#060 The Power of Design which Conveys Information Realistically and Beautifully

Associate Professor KIM Sangtae, Faculty of Library, Information and Media Science

It is said that by far the greatest portion of the information we take in through our five senses is visual information. And it is true that impactful images and designs leave a lasting impression, such as beautifully realistic 3D images with which we are all familiar from movies and computer games. If these can be used more easily they will become a powerful communication tool for a wide range of spheres.

Toy Story, the Disney animation movie released in 1995, is well known as the first-ever feature-length fully CG (computer graphics) animated movie. The basic principal is the same for both CG and hand-drawn animation. Toy Story was animated using 24 images per second, each of which took a whole day to make. Why does it take so long? The appeal of CG animation is in its stereoscopic imaging. In order to create more realistic images, changes in the surrounding environment, which take place alongside the story, must be accurately depicted. The ways light is reflected by solid objects, the ways in which shadows are formed, the ways in which objects may flutter in the wind, etc., must be calculated according to the laws of physics. Naturally, this was extremely time-consuming as these calculations had to be made for every single image on a computer which was immensely less powerful than those available today. Prof. Kim has developed a far less time-consuming methodology which has a wide range of applications.

Three-dimensional CG data is actually an aggregation of small triangles known as polygons. Polygons of different shapes and sizes are combined to create stereoscopic images. The effects of light and wind are calculated by physical simulation, while everything else is expressed in polygon units. The more detailed the polygons, the more precise the images are, and the longer the calculations take. Prof. Kim has developed MDD Creator, a piece of polygon reduction software which creates a database of polygon models. The software does not trim all polygons equally, rather it determines which polygons may be deleted, depending on the conditions. In certain cases, over 90% of polygons may be omitted with only a minimal effect on the visual image.

Movies and computer games are not the only uses for 3D computer graphics. They are a powerful information design tool which can effectively convey new ideas and objects which do not lend themselves to visual presentation, in a way which avoids misunderstandings. When used in medical text books and pictorials, human and animal bones and organs can be shown from many different angles, and zoomed in and out, without the need for performing an actual dissection.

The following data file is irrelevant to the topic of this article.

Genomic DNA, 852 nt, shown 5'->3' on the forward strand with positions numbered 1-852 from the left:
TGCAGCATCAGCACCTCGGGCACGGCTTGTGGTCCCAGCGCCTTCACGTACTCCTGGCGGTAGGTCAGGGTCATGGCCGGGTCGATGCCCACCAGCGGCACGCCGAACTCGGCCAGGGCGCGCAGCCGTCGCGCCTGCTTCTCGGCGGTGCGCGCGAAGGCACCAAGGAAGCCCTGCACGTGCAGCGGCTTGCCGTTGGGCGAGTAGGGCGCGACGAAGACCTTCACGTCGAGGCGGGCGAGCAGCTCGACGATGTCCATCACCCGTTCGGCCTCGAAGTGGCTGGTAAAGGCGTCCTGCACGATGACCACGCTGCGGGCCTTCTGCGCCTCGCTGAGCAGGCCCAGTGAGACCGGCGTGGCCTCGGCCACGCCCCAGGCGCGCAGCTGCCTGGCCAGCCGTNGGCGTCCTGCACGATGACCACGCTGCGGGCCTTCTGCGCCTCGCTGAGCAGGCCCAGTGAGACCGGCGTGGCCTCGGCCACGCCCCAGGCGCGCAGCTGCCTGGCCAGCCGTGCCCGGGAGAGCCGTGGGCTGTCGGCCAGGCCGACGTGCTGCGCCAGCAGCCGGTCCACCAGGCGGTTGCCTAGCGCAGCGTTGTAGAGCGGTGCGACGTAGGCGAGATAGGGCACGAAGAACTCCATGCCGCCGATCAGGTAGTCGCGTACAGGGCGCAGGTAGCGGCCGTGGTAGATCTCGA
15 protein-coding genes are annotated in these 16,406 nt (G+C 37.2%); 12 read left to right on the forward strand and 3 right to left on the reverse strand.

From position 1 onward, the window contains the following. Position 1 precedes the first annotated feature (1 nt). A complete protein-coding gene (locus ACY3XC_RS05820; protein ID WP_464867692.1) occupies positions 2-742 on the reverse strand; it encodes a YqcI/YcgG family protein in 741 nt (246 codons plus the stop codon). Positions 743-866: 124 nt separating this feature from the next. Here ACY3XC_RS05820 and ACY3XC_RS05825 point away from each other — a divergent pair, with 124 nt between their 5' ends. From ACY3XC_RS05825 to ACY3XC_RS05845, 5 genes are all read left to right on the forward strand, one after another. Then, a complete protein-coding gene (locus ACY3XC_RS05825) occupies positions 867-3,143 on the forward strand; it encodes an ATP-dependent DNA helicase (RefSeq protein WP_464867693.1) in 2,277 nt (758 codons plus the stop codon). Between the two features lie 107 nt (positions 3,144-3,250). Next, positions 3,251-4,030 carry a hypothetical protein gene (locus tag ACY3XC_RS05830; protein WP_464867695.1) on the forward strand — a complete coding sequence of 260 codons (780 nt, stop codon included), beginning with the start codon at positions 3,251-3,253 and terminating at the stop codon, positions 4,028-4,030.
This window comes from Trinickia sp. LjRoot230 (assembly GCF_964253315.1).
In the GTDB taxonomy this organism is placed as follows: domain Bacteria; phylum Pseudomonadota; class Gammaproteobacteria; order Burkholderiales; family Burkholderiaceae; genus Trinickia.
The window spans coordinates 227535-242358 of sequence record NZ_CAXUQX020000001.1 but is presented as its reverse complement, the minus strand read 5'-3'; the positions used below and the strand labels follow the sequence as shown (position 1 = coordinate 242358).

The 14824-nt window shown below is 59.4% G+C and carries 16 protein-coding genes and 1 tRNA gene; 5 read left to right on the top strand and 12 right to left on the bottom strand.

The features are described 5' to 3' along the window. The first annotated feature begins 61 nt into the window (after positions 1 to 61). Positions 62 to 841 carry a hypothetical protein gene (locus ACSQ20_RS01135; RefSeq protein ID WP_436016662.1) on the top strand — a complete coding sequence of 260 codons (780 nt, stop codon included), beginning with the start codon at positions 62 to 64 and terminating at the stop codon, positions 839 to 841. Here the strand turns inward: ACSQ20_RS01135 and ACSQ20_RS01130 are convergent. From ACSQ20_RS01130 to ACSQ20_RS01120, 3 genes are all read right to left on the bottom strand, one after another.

MDD Creator polygon reduction software.

In a joint-research venture with a university hospital, experiments are underway to carry out operations in which the locations of blood vessels and diseased areas are ascertained using monitors displaying stereoscopic images of organs created from patient CT data. Furthermore, a camera-operated system has been constructed which detects hand movements in front of the monitor, thus obviating the need for surgeons to touch computer devices during operations. This technology was developed more than ten years ago but was left unutilized as the need for it was not fully understood. But now, thanks to advancements in 3D CG technology, it has at last seen the light of day.

Software developed to transport us into the world of Ito Jakuchu. A virtual experience of Jakuchu's sensibilities

The applications for this technology in the field of art cannot be overlooked. "3D CG Museum 4K" technology for viewing works of art stereoscopically has been developed, and works by the Edo Period artist Ito Jakuchu have been rendered in 3D. Elements of the original pictures, such as flowers and birds, are cut out and laid out in a 3D space. When projected onto a large 4K screen, an intensely colorful image is revealed. Accompanying music and commentary give a far deeper understanding of the piece being displayed. Birds and butterflies painted by Jakuchu come alive and start to move. We can enter into the picture and relive the scenes Jakuchu was trying to depict. Images of tiny flying insects, which one cannot see just by looking at the original picture with the naked eye, have been found, highlighting the artist's tenacious pursuit of perfection.

Prof. Kim graduated from a university of fine arts in Korea and subsequently worked for an advertizing agency creating computer graphics for television commercials, but he tired of the lifestyle, which often involved sleeping in the office, and decided to further his studies. He chose the University of Tsukuba because it offers doctoral courses in design. At present, he is researching the concept of utilizing elements of design in IT technology and engineering. He often loses track of time when he gets carried away with his work, but he is confident of his own physical stamina.

During his military service in Korea he was selected for an elite special unit and endured three years of tough training. Prof. Kim says he had the misfortune to have a physique which met the requirements, but it also meant that he now has excellent stamina and survival techniques. This aspect of Prof. Kim's personality, which could not be further removed from the delicate work of design, perhaps gives the images he creates extra power and playfulness.

Prof. Kim's passion for detail can be seen in one of the university's promotional videos.
"University Guide for High School Graduates" (Puppet Theater Version; 2011)

Article by Science Communicator at the Office of Public Relations